• 9.5/10
    CONSTANTINE - Shredcore - 9.5/10


7Hard Records
Release date: July 2, 2010

User Review
0/10 (0 votes)

If shredding is your thing, whether it’s listening to it or playing it, this new debut release by Constantine will make the hair on your arms stand. Don’t be dismayed or shy away because the word shred just so happens to be in the title. This debut release by Constantine is shredding at its finest. If you enjoy listening to good guitar then you will love this album. The sound from this production is absolutely fabulous in every sense of the word. It is Metal, of course, but if an actual label had to be placed on it then Melodic Guitar Shredding would sum it up best. While most shredders try to play as fast as lightening, hoping to catch the listener’s ears, Constantine’s approach is much simpler. He doesn’t try to break speed records with his shredding, although it may appear to sound that way at times. His playing is very much a controlled, tasteful, and almost effortless glide from one fret to the other. Listening to this release will be one of the musical highlights of your year to come.

Constantine, whose real name is Konstantinos Kotzamanis was born and raised in Athens, Greece. He began playing guitar at the age of 12. While some might say that this is a slightly late age to begin, it certainly doesn’t show in his playing abilities. Shredcore was produced by R.D. Liapakis (Mystic Prophecy, Firewind, Suicidal Angels). All guitars and bass are handled by Constantine, the drumming by Frank Huber (ex-Valley’s Eve) and keyboards by Bob Katsionis (Firewind). Before this debut release, Constantine had released two other albums: the first with the band Descending entitled Enter Annihilation in 2008, and the second with the band Mystic Prophecy entitled Fireangel in 2009.

The highlights of this 9-track wonder are three tunes in particular: “A Fine Day To Die,” “A Rose For Rejection,” and “A Tear In The Open”. “A Tear In The Open” is probably the most unique of the bunch. Constantine incorporates a Spanish/Flamenco overtone to the track that is ever so subtle, making it a real treasure to listen to. “A Fine Day To Die” has one of the most beautiful openings to it that you can imagine. It has such a soft and delicate ever-so-tasteful beginning that it almost doesn’t belong among this group of “shredfests.” The sound that Constantine creates with his guitar during “A Rose For Rejection” will have you begging for more. Another fine tune is “Rational Chaos” that even adds a touch of Satriani. “Jihad” and “The Blame Game” have some real nice double bass drumming … if drums are your thing.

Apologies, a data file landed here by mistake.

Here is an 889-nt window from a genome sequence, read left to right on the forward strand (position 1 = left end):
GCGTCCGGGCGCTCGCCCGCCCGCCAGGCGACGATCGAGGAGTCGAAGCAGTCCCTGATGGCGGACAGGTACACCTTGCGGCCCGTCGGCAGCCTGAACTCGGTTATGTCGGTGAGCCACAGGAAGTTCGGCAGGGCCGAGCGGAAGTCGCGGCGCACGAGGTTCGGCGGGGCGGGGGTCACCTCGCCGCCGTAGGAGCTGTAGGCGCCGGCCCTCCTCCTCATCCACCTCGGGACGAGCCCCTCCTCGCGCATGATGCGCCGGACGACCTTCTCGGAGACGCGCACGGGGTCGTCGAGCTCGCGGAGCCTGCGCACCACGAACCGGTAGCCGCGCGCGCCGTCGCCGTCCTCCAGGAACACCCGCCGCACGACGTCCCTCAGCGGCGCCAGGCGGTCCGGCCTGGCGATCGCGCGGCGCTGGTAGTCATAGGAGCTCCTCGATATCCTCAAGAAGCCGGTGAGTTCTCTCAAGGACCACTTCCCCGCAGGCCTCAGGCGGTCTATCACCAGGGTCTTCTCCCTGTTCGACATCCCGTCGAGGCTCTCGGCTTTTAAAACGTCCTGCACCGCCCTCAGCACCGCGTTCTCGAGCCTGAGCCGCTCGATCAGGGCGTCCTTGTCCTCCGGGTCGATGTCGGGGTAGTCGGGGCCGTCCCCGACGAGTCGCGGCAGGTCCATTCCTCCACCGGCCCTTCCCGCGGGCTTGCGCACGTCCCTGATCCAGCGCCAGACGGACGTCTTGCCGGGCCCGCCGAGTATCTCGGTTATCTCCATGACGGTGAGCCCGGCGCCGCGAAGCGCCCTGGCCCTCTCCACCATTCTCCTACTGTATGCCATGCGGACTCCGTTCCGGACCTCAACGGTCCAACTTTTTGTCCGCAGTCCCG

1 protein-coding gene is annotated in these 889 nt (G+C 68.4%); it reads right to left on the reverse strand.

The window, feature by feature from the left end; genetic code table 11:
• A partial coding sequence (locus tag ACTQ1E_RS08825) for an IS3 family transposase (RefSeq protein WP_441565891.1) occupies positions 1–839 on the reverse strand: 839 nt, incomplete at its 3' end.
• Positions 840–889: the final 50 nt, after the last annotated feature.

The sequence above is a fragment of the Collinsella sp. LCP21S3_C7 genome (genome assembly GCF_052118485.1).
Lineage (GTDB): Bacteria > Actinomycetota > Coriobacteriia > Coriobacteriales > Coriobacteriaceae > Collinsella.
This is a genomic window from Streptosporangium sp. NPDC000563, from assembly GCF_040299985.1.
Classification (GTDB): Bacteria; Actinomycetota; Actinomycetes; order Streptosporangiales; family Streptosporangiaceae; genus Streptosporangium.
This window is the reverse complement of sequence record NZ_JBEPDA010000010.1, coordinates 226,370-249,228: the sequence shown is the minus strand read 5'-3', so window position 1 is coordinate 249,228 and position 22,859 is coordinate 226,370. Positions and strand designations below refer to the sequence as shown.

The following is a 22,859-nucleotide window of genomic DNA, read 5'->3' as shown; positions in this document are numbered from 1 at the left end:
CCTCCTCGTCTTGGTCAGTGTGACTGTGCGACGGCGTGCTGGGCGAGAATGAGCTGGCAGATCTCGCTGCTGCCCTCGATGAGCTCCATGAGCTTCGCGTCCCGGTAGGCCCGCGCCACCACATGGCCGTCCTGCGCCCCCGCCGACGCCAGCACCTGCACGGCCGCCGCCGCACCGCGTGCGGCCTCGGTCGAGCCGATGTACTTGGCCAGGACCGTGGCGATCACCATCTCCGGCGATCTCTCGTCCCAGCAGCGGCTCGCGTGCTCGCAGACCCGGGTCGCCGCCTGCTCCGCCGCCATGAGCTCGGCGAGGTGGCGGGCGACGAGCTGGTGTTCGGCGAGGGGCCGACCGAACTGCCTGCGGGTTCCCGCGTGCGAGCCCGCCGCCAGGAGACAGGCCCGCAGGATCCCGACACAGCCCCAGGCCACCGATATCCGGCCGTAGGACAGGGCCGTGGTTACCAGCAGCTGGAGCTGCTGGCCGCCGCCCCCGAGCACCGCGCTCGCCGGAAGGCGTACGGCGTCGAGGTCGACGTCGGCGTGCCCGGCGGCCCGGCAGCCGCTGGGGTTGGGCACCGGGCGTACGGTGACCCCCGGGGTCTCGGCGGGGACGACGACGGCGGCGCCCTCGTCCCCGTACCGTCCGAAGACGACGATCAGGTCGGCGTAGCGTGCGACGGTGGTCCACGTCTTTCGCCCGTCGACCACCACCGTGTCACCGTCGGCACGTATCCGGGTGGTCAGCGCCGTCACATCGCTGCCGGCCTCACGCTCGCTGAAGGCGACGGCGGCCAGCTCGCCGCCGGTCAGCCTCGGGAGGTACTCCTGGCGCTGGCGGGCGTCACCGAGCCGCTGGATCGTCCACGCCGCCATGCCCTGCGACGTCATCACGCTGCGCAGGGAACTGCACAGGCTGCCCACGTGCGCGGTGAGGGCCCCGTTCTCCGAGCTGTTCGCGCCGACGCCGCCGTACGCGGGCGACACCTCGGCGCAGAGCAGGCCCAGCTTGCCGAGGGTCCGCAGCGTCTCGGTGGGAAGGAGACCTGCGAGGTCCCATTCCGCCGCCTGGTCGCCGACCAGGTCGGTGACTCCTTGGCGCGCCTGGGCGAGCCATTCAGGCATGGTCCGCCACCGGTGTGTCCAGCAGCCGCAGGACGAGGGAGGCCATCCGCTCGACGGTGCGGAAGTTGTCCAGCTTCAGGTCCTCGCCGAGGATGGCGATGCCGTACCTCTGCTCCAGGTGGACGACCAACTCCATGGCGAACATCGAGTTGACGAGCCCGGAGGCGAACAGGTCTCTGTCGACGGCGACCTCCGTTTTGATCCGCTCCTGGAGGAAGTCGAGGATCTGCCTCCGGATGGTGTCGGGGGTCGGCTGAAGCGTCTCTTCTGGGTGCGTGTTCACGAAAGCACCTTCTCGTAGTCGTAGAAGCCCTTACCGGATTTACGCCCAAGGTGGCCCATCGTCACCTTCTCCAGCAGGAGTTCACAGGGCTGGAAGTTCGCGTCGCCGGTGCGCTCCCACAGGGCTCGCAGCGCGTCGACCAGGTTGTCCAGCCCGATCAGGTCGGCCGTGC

Overall, you can’t go wrong in purchasing this CD — you’ll be glad you did after one full listen. If this isn’t a fluke, waiting for Constantine’s next project will be torture and an exercise in futility and patience at best.


  • George Fustos

    George was a reviewer here at Metal Express Radio. He has engineering degrees in Chemical and Electrical Engineering. He favors Metal, Rock, Hard Rock, Classic Rock, Blues, and even some Jazz and Motown (depending on the tune). He used to dabble with the bass quite some time ago. His most influential bassists are Jaco, Billy Sheehan, Stu Hamm, Geddy Lee, and John Entwistle (RIP Ox). Band-wise he's really into Rush, Tool, early Metallica, Pink Floyd (including Waters and Gilmour as solo artists), The Who, Iced Earth, Iron Maiden, Halford, Joe Satriani, certain Judas Priest, Stevie Ray Vaughan, Albert Collins (Blues guitarist), Motörhead, and a German band called Skew Siskin that Lemmy says in an interview as being "the best band out there today."

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